"6.17     Within this total workforce of around 18,200 FTE, enhancements to intelligence, space and cyber security capabilities will involve 800 new APS positions. Four hundred new positions will be created in information technology support, simulation, support to Navy engineering and logistics, security, force design and analysis, and strategic and international policy, including civilian policy officers posted overseas." (Page 152)

Table of Contents

 Minister’s Introduction 9
Executive Summary 13
Strategy 14
Australia’s strategic outlook 14
Australia’s defence strategy 17
Capability 18
A more capable, agile and potent future force 18
Australian defence industry and innovation 20
Shipbuilding 21
Defence posture – more active and internationally engaged 21
International engagement 22
Defence preparedness 22
People 23
Resources 24
Reform 24
Funding 24
Implementation 25
Chapter One: The Government’s Approach to Defence 29
The purpose of this Defence White Paper 29
Why now? 30
Managing strategic risk 32
Chapter Two: Strategic Outlook 39
Australia’s security environment 39
The United States and China 41
The rules-based global order 44
The threat of terrorism and foreign terrorist fighters 46
State fragility 48
Military modernisation 49
Cyber and space 51
Regional security environments 53
Australia’s borders and offshore territories 53
Our immediate neighbourhood 54
South East Asia 56
Indonesia 59
North Asia 60
South Asia and the Indian Ocean Rim 61
The Middle East 63
Weapons of Mass Destruction 64
Chapter Three: Australia’s Defence Strategy 67
Australia’s Strategic Defence Framework 68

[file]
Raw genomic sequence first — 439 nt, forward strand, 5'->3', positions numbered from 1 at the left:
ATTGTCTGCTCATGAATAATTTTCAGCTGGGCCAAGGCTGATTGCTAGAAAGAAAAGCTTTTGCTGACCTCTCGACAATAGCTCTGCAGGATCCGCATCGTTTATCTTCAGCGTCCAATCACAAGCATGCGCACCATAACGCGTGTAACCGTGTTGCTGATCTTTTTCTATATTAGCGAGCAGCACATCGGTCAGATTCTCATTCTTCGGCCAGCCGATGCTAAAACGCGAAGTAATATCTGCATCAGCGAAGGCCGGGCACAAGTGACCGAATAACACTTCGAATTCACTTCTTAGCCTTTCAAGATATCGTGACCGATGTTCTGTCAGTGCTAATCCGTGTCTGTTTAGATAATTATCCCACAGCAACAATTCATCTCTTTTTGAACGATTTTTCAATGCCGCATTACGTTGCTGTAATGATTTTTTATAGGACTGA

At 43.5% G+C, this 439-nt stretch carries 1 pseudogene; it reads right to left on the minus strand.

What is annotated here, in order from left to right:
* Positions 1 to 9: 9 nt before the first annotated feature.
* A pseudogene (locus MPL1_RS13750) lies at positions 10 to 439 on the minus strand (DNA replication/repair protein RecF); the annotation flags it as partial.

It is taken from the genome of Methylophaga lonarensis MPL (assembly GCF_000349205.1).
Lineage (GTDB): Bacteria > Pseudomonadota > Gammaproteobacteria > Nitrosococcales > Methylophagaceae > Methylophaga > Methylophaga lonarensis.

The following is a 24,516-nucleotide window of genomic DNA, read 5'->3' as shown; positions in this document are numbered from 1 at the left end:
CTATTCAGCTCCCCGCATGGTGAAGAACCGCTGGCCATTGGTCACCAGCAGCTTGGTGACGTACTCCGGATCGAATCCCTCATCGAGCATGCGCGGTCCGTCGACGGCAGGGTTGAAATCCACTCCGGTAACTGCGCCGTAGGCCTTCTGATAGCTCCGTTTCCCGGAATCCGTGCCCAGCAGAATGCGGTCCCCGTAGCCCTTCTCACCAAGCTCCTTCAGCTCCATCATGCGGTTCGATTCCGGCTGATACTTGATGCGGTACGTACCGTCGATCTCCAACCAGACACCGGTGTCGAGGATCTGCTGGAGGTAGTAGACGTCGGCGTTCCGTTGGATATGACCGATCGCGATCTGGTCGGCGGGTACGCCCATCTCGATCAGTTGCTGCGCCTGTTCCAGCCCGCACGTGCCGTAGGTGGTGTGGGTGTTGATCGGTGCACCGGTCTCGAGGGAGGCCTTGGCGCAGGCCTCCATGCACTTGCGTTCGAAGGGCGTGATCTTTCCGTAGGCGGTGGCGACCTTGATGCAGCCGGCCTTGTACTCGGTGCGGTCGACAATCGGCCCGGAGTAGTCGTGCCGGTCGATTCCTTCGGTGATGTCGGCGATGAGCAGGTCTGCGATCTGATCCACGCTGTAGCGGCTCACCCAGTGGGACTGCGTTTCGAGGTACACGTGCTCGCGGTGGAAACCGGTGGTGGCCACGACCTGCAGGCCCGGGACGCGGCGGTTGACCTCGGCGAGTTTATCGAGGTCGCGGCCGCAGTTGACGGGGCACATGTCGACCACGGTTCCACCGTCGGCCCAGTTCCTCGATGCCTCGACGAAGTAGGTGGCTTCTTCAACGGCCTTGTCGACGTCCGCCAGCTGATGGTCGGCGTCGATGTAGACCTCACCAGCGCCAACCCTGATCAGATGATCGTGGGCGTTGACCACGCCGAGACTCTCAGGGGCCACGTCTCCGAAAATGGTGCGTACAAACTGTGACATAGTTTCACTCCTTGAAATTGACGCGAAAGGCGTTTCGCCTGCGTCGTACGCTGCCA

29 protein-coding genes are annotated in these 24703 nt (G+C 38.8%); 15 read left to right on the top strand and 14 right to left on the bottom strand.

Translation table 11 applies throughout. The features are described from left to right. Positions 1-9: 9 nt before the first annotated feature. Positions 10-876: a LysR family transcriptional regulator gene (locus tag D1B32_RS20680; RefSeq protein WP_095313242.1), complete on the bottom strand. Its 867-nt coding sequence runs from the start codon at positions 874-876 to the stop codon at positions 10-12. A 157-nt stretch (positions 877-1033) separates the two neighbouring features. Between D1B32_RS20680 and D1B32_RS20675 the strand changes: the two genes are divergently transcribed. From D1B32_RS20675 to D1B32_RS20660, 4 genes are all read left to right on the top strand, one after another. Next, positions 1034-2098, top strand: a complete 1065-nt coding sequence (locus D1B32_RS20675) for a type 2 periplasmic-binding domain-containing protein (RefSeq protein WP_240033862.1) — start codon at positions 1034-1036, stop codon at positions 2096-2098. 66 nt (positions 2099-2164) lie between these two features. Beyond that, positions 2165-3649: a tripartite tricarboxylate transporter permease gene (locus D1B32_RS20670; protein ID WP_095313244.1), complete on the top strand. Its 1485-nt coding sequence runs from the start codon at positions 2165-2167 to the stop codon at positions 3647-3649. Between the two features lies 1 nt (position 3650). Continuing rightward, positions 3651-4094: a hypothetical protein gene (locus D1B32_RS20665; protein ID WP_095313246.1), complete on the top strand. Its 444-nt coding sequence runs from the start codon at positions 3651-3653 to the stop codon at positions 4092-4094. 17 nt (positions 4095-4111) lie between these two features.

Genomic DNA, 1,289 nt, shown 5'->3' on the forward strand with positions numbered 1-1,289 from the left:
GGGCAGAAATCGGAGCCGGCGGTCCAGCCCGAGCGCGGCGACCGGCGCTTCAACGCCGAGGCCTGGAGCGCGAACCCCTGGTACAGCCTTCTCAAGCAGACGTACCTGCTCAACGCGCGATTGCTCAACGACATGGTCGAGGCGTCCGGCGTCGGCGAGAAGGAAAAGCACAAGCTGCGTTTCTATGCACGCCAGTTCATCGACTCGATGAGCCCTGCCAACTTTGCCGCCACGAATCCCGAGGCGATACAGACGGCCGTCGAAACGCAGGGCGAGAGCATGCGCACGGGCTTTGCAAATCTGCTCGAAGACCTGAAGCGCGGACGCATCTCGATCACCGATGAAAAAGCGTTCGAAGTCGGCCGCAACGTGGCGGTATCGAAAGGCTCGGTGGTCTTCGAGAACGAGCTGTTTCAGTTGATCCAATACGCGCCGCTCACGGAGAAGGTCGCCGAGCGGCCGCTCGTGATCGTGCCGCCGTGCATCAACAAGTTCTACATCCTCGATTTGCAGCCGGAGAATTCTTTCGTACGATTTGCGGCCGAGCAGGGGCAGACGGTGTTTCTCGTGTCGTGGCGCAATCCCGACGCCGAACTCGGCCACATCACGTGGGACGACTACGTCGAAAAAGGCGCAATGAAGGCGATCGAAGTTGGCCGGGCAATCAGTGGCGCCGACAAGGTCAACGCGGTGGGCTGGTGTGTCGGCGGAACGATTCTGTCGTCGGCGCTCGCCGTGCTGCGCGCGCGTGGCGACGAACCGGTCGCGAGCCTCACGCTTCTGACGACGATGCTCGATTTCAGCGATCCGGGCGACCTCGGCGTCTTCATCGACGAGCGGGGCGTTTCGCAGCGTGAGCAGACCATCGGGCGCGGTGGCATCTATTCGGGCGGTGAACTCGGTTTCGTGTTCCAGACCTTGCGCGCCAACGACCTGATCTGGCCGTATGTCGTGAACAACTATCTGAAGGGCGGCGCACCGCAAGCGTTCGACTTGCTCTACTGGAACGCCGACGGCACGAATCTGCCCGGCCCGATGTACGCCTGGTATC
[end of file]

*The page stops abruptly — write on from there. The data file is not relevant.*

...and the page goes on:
Strategic Defence Interests 68
A secure, resilient Australia, with secure northern approaches and
proximate sea lines of communication 68
A secure nearer region, encompassing maritime South East Asia
and the South Pacific 69
A stable Indo-Pacific region and a rules-based global order 70
Strategic Defence Objectives 71
Deter, deny and defeat attacks on or threats to Australia and its national
interests, and northern approaches 71
Make effective military contributions to support the security of maritime
South East Asia and support the governments of Papua New Guinea,
Timor-Leste and of Pacific Island Countries to build and strengthen
their security 74
Contribute military capabilities to coalition operations that support
Australia’s interests in a rules-based global order 75
Implications for force structure and force posture 77
Chapter Four: The Future Australian Defence Force 83
Designing the future force 84
Capability priorities 86
Intelligence, Surveillance and Reconnaissance, Space, Electronic
Warfare, and Cyber Security 86
Maritime Operations and Anti-Submarine Warfare Forces 89
Strike and Air Combat 94
Land Combat and Amphibious Warfare 97
Key Enablers 100
Air and Sea Lift 106
Industry, innovation, research and development 108
A new approach to Australian defence industry policy 108
A new approach to defence innovation 111
Shipbuilding 113
Chapter Five: Positioning Defence for Tomorrow’s Challenges 117
International engagement 117
International defence relationships 120
The Australia-United States Alliance 121
New Zealand 124
Indonesia 125
The South Pacific 126
Timor-Leste 128
South East Asia 128
North Asia 132
South Asia 134
Global relationships 135
Defence preparedness 140
Current operations 141
Chapter Six: People 145
Growing the integrated Defence workforce 146
Permanent Australian Defence Force 146
Reserves 148
Australian Public Service 149
Recruiting the people we need 150
Developing our people 152
Retaining our people 153
Defence culture 154
Looking after our people 156
The Defence community 159
Delivering the future workforce 160
Chapter Seven: Reform of Defence 165
The First Principles Review – The Government’s reform program 165
A strong strategic centre 168
Capability development life cycle 170
Corporate and military enablers 172
Implementing the First Principles Review 174
Chapter Eight: Funding Defence 177
The Government’s plan for funding Defence 177
The funding model 177
How will Defence funding be spent? 181
Budgeting in Defence 182
Chapter Nine: Implementing this Defence White Paper 185

No comments: